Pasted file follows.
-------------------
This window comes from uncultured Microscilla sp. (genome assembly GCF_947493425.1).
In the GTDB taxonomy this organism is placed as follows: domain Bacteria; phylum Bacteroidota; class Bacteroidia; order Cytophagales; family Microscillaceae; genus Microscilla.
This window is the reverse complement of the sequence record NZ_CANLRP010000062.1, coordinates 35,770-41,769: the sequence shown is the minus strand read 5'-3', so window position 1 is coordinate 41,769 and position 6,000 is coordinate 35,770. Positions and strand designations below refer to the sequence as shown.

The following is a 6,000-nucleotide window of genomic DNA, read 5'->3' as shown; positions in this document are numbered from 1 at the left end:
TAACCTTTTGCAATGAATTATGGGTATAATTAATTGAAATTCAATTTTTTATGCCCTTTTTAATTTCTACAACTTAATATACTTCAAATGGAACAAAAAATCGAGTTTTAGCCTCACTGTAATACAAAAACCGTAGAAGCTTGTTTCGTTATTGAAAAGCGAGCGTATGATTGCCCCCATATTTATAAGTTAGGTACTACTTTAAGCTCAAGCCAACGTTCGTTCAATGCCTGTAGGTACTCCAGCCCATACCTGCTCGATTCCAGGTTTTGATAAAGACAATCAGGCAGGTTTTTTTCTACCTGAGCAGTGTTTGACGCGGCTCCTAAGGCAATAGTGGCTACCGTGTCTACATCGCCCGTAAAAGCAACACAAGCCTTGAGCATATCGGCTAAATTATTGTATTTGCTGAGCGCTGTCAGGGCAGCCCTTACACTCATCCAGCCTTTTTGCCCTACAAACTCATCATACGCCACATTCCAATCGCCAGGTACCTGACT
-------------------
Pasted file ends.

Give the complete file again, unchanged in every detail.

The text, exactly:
This window comes from uncultured Microscilla sp. (genome assembly GCF_947493425.1).
In the GTDB taxonomy this organism is placed as follows: domain Bacteria; phylum Bacteroidota; class Bacteroidia; order Cytophagales; family Microscillaceae; genus Microscilla.
This window is the reverse complement of the sequence record NZ_CANLRP010000062.1, coordinates 35,770-41,769: the sequence shown is the minus strand read 5'-3', so window position 1 is coordinate 41,769 and position 6,000 is coordinate 35,770. Positions and strand designations below refer to the sequence as shown.

The following is a 6,000-nucleotide window of genomic DNA, read 5'->3' as shown; positions in this document are numbered from 1 at the left end:
TAACCTTTTGCAATGAATTATGGGTATAATTAATTGAAATTCAATTTTTTATGCCCTTTTTAATTTCTACAACTTAATATACTTCAAATGGAACAAAAAATCGAGTTTTAGCCTCACTGTAATACAAAAACCGTAGAAGCTTGTTTCGTTATTGAAAAGCGAGCGTATGATTGCCCCCATATTTATAAGTTAGGTACTACTTTAAGCTCAAGCCAACGTTCGTTCAATGCCTGTAGGTACTCCAGCCCATACCTGCTCGATTCCAGGTTTTGATAAAGACAATCAGGCAGGTTTTTTTCTACCTGAGCAGTGTTTGACGCGGCTCCTAAGGCAATAGTGGCTACCGTGTCTACATCGCCCGTAAAAGCAACACAAGCCTTGAGCATATCGGCTAAATTATTGTATTTGCTGAGCGCTGTCAGGGCAGCCCTTACACTCATCCAGCCTTTTTGCCCTACAAACTCATCATACGCCACATTCCAATCGCCAGGTACCTGACT